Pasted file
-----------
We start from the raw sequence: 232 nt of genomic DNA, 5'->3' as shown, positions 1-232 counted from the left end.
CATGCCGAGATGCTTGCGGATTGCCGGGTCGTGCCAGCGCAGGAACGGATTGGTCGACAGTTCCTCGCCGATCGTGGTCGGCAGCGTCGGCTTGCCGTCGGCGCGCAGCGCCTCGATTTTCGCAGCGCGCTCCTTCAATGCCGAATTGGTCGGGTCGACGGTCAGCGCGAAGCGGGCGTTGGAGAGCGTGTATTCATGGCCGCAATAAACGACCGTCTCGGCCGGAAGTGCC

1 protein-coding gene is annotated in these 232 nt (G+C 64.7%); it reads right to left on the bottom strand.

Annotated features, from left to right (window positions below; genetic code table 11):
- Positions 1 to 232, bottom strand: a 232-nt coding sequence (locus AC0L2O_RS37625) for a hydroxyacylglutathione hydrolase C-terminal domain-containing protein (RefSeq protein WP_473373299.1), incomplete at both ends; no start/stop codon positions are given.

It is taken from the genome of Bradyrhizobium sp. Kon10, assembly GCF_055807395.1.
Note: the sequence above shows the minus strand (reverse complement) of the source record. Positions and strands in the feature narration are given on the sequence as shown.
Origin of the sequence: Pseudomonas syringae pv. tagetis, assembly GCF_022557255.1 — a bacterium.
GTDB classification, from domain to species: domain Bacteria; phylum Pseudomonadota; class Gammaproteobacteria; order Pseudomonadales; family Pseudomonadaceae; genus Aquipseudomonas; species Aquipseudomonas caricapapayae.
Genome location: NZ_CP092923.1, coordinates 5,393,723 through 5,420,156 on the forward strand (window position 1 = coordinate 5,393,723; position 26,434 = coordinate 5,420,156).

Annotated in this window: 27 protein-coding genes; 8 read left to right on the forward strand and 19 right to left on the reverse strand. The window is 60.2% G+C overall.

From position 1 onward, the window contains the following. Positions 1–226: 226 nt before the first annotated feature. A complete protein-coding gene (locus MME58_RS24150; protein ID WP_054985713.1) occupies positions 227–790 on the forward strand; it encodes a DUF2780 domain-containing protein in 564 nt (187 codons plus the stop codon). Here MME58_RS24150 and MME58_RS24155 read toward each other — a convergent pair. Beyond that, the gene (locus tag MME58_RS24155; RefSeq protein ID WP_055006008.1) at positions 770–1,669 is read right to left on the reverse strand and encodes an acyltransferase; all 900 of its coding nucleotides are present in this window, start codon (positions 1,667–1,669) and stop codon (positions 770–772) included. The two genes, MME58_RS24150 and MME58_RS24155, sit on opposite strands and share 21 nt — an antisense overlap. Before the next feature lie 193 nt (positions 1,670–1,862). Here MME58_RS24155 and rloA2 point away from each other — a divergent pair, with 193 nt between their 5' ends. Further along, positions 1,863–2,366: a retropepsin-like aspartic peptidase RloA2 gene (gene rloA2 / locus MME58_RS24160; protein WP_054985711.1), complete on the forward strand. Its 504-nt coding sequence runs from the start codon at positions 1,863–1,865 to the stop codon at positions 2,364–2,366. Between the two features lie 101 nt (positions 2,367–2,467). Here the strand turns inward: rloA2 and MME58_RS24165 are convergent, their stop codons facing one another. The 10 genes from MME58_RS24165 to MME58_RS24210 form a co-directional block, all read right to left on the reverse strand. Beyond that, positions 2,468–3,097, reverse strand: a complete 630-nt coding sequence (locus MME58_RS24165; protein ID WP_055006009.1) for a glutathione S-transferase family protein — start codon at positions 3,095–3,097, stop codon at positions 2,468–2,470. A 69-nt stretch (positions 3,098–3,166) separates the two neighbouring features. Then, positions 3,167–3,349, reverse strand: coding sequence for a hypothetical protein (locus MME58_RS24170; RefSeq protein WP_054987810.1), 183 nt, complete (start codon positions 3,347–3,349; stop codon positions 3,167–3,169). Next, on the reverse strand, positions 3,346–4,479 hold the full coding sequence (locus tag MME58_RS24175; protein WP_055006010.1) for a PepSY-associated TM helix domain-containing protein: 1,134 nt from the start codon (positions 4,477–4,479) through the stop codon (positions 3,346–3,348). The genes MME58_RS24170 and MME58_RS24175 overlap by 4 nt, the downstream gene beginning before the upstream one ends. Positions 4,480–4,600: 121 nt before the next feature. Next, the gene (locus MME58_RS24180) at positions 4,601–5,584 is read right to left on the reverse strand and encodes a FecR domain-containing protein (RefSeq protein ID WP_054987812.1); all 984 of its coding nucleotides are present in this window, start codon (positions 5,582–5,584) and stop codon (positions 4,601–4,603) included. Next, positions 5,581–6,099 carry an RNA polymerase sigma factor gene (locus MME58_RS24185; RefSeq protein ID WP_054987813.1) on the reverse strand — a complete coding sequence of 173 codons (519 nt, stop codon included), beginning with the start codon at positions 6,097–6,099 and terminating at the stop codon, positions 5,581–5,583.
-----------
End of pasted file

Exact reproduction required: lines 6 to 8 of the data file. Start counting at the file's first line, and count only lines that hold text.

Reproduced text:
It is taken from the genome of Bradyrhizobium sp. Kon10, assembly GCF_055807395.1.
Note: the sequence above shows the minus strand (reverse complement) of the source record. Positions and strands in the feature narration are given on the sequence as shown.
Origin of the sequence: Pseudomonas syringae pv. tagetis, assembly GCF_022557255.1 — a bacterium.